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Tribal News is Tribal Sovereignty

Although there may be some argument with regards to the ability of any journalist in embedding themselves in a community and telling a story appropriately, the truth is, the authentic voice of Native peoples in telling their own stories is an exhibition of sovereignty in itself.

There is power in words, power in stories and power in the ability to tell one’s own story.

Yet for many Native peoples, these stories are either untold throughout mainstream media or left up to the interpretation of Non-Native publishers, writers, and editors. Try as they may, this often leads to the proliferation of demeaning stereotypes and overall miseducation of Native peoples to the masses.

For many Native communities, eliciting the help of a Non-Native publisher or staff is often attributed to the proven success of that particular publisher, writer or editor, sans their cultural understanding, and is often a decision, not left to the community, but the leadership.

But does merely experience and success in journalism elicit the ability for Non-Natives to capture the authentic voice of a community heavily rooted in culture, history and continually recovering from generational trauma?

…does merely experience and success in journalism elicit the ability for Non-Natives to capture the authentic voice of a community heavily rooted in culture, history and continually recovering from generational trauma?

Although there may be some argument with regards to the ability of any journalist in embedding themselves in a community and telling a story appropriately, the truth is, the authentic voice of Native peoples in telling their own stories is an exhibition of sovereignty in itself. One long overdue.

But what do the current numbers tell us about the Native presence in the media field? Are we situating ourselves in a position to reclaim these stories and our voices?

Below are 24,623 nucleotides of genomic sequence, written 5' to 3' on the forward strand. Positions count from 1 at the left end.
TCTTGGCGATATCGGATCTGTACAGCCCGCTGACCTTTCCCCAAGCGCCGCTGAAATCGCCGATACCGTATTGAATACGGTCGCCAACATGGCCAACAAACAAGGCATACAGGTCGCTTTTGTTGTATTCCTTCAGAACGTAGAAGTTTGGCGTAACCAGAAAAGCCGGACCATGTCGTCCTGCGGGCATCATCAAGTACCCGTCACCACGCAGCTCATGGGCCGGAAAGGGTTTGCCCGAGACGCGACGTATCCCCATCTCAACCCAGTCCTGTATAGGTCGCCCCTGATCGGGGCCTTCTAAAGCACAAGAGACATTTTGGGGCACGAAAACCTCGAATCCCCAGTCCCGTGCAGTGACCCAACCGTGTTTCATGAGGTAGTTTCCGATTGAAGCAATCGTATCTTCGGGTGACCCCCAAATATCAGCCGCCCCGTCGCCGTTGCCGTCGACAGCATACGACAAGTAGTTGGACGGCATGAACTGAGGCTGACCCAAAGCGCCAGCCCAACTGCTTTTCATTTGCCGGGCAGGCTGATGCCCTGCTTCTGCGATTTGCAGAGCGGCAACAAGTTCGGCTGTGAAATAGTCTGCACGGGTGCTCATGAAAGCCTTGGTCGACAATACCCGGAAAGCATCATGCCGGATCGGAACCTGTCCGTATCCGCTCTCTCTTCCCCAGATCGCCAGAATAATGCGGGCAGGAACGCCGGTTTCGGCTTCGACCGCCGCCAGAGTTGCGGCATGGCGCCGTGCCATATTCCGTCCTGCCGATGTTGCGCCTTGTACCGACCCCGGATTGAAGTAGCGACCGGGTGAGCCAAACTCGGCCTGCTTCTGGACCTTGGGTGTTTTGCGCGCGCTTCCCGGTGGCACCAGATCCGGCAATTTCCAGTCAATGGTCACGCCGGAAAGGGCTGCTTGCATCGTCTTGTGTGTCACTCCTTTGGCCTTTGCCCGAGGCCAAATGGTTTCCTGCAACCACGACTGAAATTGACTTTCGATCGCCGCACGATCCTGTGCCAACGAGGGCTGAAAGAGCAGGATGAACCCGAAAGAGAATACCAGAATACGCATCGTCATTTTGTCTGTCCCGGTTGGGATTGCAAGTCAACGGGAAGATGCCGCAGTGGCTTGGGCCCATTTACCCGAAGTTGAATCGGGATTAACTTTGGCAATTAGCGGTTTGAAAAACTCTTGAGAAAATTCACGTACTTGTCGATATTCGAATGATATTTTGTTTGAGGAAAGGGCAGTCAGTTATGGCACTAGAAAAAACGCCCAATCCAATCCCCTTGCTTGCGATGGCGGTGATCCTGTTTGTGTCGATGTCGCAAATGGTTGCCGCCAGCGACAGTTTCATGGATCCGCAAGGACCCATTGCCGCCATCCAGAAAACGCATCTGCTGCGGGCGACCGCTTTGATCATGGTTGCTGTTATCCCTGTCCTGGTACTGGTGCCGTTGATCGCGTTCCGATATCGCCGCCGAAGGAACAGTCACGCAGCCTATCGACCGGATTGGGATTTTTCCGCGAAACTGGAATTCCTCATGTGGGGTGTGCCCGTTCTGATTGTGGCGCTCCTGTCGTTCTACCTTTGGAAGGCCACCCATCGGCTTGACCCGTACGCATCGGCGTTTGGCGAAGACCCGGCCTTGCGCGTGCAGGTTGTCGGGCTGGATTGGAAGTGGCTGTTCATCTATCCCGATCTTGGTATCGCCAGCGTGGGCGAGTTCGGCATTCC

According to LaPoe and LaPoe II in Indian Country: Telling a Story in a Digital Age, “In the mainstream media in 2000, there were only 292 American Indian newspaper journalists of 56,200 total, because of the “complex cultural, social, educational and linguistic barriers erected and welded into place by our history.”

To say this is a gross misrepresentation is an understatement.

Yet, there are those in the Native community who are continually working to change these numbers.

The Native American Journalist Association in one such force. In providing resources and opportunities such as journalism fellowships, writing guides, a legal hotline for journalists, journalism job board and opportunity for membership to the association, change is possible.

Is there potential for a well-meaning Non-Native journalist to approach Native communities and tell a decent story? Yes.

But it is far more probable that a Native American journalist from that community will offer you an experience.

Brandi Douglas is the managing editor for American Indian Republic and is an enrolled member of the Puyallup Tribe of Indians. She believes the truth does not associate itself with censorship. Having attained her Bachelor's Degree with a major in Global Studies, she holds a keen interest in cultural interactions.

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